In this continuation of April’s article I am emphasizing “survival tactics” for stage 3 water restrictions; stage 3 being defined as the restriction of watering landscapes to two days a week. Currently, at the time I am writing in mid-April, I believe only the City of Folsom has imposed these limitations. The other municipalities are on voluntary water conservation, setting a goal of 20% to 25% less water usage per end user. So what happens if a mandatory water restriction occurs, is your landscape prepared for it?
The best way to explain this is to separate the lawn from the plants. Let’s start with lawns, as a landscaper I have been removing lawns and re-landscaping with plants which by nature use less water than lawns. The basic difference between lawns and plants are their roots. The deeper the root system the better drought tolerance the plant will have. Hence, lawns by nature are more shallowly rooted, and thus require more water, more frequently. So what would happen if you could store water for the lawn to draw from within the root zone of the plants, like many “mini-cisterns” of water, enabling the soil to hold more water? This would greatly enable the lawn to survive between periods of irrigation.
Oftentimes the product or products are out there being used in other applications with great success, but not making it into residential use. One such product is called Turface®, a fired clay that is commonly used in sports fields to hold moisture. It is the “red dirt” that one sees on the pitcher’s mound in baseball, but it has other applications. The Eureka School District used it ten years ago to treat its sports fields and realized a 50% savings in water use, while maintaining a green lawn. The procedure is to mow the lawn as low as is prudent (depending upon the season) and then “double” aerate the lawn. Afterwards, broadcast Turface over the surface of the lawn, much like one applies fertilizer, then backfill via “dragging” or raking the product into the holes. I would recommend prior to applying Turface, to rake up the plugs to maximize the use of the product. Professionally, a ‘drag screen’ is used to force the product into the holes. Since the product has not made its way into standard residential use, it is not available at local hardware stores or nurseries, and must be purchased through professional stores that market to sports fields and school districts.
The second procedure for lawn survival is using organics and the beneficial fungus, mycorrhizae, introduced in my April article. It attaches itself to the roots of plants (including lawn) and develops additional roots far beyond the plants own means. Earlier, I pointed out a fundamental difference between lawns and plants, being the depth of the root. The deeper rooting of plants allows them to endure water stress better. My background as a “Grower” (a term used within the Wholesale Nursery field, a similar title would be Department Manager) taught me to focus on growing the roots, not the plant. If a healthy root was grown, a healthy plant would follow. Organics does exactly that, it enables the plant to become strong by extending its roots via the beneficial aid of mycorrhizae.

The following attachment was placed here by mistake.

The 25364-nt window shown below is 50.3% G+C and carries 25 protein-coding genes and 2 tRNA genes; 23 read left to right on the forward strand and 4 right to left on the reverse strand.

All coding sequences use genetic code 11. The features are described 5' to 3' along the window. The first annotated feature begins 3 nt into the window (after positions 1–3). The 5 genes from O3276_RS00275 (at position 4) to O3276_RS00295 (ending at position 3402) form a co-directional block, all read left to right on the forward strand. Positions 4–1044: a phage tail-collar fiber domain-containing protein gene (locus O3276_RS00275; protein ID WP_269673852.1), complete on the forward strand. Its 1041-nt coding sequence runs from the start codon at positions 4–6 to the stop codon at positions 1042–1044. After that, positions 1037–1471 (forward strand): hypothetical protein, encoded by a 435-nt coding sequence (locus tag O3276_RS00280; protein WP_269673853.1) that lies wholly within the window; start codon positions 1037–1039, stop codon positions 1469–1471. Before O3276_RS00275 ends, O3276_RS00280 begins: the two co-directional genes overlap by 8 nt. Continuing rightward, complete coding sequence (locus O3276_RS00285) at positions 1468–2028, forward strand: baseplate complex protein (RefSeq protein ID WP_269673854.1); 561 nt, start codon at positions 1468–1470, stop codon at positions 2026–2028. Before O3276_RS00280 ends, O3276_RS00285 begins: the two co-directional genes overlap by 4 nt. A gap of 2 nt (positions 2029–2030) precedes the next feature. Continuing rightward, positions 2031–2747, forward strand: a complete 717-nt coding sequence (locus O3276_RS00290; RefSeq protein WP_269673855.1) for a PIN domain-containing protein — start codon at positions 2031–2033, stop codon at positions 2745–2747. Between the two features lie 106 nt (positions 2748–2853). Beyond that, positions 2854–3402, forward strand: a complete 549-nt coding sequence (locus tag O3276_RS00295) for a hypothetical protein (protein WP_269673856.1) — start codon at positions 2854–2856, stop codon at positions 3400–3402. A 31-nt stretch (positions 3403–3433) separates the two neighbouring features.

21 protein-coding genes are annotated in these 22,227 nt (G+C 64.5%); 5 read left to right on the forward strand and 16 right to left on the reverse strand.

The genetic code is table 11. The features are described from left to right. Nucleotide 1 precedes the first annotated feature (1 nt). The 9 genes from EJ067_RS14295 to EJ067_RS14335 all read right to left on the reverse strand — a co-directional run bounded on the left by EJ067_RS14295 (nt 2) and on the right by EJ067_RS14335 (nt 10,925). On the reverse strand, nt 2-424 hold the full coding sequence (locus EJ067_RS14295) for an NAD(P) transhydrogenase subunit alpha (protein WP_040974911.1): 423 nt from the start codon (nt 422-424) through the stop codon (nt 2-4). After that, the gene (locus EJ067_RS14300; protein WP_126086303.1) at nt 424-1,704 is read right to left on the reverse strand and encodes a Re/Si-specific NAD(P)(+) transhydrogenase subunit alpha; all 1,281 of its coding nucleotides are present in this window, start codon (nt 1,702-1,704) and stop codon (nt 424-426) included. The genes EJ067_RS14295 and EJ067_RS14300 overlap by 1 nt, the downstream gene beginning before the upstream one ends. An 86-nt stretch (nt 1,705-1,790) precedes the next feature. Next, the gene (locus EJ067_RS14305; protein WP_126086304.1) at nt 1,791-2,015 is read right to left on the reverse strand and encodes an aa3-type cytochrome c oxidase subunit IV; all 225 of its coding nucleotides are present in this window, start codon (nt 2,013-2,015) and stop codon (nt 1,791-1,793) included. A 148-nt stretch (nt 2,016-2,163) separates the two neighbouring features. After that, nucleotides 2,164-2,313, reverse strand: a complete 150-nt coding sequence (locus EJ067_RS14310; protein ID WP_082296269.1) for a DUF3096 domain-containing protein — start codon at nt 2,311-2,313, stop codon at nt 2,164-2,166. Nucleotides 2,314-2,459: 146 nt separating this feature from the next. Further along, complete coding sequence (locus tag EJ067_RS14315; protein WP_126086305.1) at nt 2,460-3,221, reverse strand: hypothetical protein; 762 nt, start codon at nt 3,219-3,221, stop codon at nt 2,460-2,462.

Now I have a question, personally I hate doing just one thing at a time, I am always trying to (pardon the pun) “kill two birds with one stone.” So why not apply Turface and mycorrizhae, (which is also broadcasted) one after the other, and rake both products simultaneously into the aerated holes? Now you are receiving the benefits of both products. This is my own “take” on preparing existing lawns for less water. I have taken classes in drought management and spoken at length with reps in the fields of sports turf and organics searching for products that can be applied to residential landscapes. The main motivation for me has been, wanting to know as much as possible so that I could adapt our landscape procedures to incorporate less water use, and still deliver outstanding sustainable landscapes.
So far I have only discussed Fescue lawns, next month we will go into drought tolerant lawns (hybridized Buffalo grasses, for example), mp rotors, as well as “survival tactics” for plants if space allows. Now a garden tip; since many of you are starting gardens and planting flowers right now, remember in planting tomatoes and marigolds to plant them “two fingers” deep. In other words, lay your index finger and your middle finger over the top of the root ball, and where they touch on the highest point on the stem, plant up to that point burying the stem. As a general rule plants with “hairy” stems develop roots from them, so in planting them deeper you are adding to the root capacity of the plant, which by now you know is a good thing to do. Good Gardening!
If you are a do-it-yourselfer please use this article as a guide, and if you need help please do not hesitate to call Executive Care Landscape Management, Inc. at (916) 765-9040 or visit our website www.executivecareinc.com. Executive Care Landscape Management, Inc. is a local full service landscape design/install and maintenance company. To receive the greatest benefit from this article please refer back to my April article “Keeping a Landscape Beautiful” or if you have landscaping needs, please read the February and March’s editorials for concepts and ideas on design www.HomeImprovement-Magazine.com.